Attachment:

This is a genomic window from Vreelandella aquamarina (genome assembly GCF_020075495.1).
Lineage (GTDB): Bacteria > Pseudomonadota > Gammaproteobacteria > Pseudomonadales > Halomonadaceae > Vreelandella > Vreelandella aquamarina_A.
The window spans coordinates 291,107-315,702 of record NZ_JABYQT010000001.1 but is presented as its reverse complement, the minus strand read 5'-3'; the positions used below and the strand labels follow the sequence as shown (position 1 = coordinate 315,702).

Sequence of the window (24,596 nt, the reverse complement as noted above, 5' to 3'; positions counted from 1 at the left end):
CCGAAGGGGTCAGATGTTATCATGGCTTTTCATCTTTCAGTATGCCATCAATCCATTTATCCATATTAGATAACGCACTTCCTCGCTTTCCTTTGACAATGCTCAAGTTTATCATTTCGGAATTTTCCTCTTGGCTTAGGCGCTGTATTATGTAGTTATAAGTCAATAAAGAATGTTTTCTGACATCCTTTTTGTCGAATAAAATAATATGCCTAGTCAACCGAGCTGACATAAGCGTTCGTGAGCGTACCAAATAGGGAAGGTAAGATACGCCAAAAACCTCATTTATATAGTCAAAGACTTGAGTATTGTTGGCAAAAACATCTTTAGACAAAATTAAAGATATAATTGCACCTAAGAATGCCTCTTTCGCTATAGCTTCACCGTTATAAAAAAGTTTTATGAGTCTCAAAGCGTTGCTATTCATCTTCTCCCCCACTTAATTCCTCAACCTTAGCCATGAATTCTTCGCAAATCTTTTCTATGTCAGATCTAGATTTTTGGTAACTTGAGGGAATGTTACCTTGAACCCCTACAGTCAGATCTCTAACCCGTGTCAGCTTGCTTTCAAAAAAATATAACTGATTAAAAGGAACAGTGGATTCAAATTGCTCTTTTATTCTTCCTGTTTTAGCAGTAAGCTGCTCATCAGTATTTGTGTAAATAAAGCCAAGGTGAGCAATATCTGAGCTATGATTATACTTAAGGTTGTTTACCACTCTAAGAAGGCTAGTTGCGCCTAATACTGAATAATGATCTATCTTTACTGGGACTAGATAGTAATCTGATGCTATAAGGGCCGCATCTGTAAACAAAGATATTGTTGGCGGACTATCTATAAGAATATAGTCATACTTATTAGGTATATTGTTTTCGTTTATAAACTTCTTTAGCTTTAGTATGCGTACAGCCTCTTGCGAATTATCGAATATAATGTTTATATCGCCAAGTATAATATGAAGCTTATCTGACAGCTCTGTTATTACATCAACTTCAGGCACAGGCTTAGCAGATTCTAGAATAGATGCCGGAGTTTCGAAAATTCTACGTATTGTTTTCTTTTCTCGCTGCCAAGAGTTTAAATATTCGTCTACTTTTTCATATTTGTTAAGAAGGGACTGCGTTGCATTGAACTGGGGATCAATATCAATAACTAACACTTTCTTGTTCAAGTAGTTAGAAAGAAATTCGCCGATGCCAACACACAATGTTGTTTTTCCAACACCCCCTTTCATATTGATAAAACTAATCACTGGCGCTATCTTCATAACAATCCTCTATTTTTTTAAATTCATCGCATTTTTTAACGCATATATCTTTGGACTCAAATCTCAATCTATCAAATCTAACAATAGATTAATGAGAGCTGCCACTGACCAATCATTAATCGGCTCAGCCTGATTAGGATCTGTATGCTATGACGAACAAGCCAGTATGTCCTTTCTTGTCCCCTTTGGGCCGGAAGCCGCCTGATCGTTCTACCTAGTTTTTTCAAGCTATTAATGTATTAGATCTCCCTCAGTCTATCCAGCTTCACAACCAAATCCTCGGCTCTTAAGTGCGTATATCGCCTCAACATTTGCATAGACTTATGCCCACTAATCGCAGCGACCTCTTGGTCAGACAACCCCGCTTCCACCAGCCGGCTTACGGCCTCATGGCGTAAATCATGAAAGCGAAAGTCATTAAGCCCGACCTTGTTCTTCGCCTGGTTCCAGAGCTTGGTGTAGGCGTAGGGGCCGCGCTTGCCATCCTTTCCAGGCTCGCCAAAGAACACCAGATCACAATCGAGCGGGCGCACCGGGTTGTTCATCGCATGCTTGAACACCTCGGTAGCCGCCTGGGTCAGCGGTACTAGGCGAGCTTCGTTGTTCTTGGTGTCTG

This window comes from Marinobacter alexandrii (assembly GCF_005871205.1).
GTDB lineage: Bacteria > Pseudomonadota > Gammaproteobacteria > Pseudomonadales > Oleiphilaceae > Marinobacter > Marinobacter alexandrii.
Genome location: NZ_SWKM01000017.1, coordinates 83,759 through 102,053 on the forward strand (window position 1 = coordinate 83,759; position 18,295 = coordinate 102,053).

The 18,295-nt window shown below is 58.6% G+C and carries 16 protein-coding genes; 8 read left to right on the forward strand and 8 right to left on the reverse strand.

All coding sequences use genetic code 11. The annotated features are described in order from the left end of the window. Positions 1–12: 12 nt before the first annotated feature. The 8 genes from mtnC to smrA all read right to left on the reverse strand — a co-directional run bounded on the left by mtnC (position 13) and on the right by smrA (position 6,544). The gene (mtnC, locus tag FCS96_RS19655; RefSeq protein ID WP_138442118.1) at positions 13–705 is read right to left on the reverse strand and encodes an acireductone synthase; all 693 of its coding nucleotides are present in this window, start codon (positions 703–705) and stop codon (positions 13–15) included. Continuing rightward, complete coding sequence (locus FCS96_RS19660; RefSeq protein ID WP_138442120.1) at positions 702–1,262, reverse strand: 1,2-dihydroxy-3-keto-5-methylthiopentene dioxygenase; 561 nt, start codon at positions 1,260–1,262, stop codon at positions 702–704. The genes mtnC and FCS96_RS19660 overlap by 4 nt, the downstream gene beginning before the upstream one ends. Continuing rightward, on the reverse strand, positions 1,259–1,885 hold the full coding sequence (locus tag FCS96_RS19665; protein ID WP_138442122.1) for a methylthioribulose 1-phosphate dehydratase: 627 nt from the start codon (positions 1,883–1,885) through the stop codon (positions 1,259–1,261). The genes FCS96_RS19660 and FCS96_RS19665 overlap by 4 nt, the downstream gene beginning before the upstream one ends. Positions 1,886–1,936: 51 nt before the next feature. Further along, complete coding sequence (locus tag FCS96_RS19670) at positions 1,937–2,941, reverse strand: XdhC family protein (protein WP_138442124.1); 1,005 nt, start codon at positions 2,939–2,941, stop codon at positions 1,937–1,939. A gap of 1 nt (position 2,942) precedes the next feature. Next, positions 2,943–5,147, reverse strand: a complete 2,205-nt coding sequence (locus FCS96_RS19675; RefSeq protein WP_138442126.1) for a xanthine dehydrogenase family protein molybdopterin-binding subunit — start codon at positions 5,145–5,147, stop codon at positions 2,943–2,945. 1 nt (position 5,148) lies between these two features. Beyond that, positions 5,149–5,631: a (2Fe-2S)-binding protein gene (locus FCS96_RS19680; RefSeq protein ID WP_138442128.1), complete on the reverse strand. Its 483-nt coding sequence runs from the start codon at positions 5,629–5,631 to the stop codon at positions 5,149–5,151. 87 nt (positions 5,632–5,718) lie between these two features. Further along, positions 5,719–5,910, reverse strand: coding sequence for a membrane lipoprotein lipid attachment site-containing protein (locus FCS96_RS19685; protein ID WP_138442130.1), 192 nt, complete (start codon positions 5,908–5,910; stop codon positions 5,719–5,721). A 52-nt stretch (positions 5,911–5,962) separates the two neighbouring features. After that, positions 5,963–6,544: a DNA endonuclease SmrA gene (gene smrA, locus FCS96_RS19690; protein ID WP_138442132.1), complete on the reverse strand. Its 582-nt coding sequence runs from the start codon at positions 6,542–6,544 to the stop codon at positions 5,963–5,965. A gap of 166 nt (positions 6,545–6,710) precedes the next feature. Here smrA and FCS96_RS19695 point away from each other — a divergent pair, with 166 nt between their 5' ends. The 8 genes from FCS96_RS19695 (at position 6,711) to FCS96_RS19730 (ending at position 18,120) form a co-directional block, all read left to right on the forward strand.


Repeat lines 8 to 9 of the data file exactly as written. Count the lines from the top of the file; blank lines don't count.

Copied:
Genome location: NZ_SWKM01000017.1, coordinates 83,759 through 102,053 on the forward strand (window position 1 = coordinate 83,759; position 18,295 = coordinate 102,053).

The 18,295-nt window shown below is 58.6% G+C and carries 16 protein-coding genes; 8 read left to right on the forward strand and 8 right to left on the reverse strand.